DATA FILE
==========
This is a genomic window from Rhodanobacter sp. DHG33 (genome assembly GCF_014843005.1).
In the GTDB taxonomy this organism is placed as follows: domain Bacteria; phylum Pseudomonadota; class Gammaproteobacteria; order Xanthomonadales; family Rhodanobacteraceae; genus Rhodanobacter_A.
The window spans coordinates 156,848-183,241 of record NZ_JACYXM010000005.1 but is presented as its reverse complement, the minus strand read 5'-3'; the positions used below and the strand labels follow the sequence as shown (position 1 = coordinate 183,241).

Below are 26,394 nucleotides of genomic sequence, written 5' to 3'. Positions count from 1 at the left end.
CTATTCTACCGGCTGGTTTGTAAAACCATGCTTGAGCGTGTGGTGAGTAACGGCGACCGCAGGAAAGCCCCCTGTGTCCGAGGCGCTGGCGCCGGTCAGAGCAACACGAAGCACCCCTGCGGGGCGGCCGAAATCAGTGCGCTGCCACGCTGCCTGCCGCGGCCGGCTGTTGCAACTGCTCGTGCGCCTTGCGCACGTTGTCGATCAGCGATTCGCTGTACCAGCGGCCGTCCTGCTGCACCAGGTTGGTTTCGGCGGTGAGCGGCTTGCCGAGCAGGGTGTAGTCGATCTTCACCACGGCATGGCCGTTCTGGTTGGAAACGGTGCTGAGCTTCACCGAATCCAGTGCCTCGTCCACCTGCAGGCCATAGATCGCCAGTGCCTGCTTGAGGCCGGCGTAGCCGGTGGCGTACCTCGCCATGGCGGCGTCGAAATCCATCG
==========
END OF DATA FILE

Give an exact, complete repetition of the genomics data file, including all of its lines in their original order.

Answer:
This is a genomic window from Rhodanobacter sp. DHG33 (genome assembly GCF_014843005.1).
In the GTDB taxonomy this organism is placed as follows: domain Bacteria; phylum Pseudomonadota; class Gammaproteobacteria; order Xanthomonadales; family Rhodanobacteraceae; genus Rhodanobacter_A.
The window spans coordinates 156,848-183,241 of record NZ_JACYXM010000005.1 but is presented as its reverse complement, the minus strand read 5'-3'; the positions used below and the strand labels follow the sequence as shown (position 1 = coordinate 183,241).

Below are 26,394 nucleotides of genomic sequence, written 5' to 3'. Positions count from 1 at the left end.
CTATTCTACCGGCTGGTTTGTAAAACCATGCTTGAGCGTGTGGTGAGTAACGGCGACCGCAGGAAAGCCCCCTGTGTCCGAGGCGCTGGCGCCGGTCAGAGCAACACGAAGCACCCCTGCGGGGCGGCCGAAATCAGTGCGCTGCCACGCTGCCTGCCGCGGCCGGCTGTTGCAACTGCTCGTGCGCCTTGCGCACGTTGTCGATCAGCGATTCGCTGTACCAGCGGCCGTCCTGCTGCACCAGGTTGGTTTCGGCGGTGAGCGGCTTGCCGAGCAGGGTGTAGTCGATCTTCACCACGGCATGGCCGTTCTGGTTGGAAACGGTGCTGAGCTTCACCGAATCCAGTGCCTCGTCCACCTGCAGGCCATAGATCGCCAGTGCCTGCTTGAGGCCGGCGTAGCCGGTGGCGTACCTCGCCATGGCGGCGTCGAAATCCATCG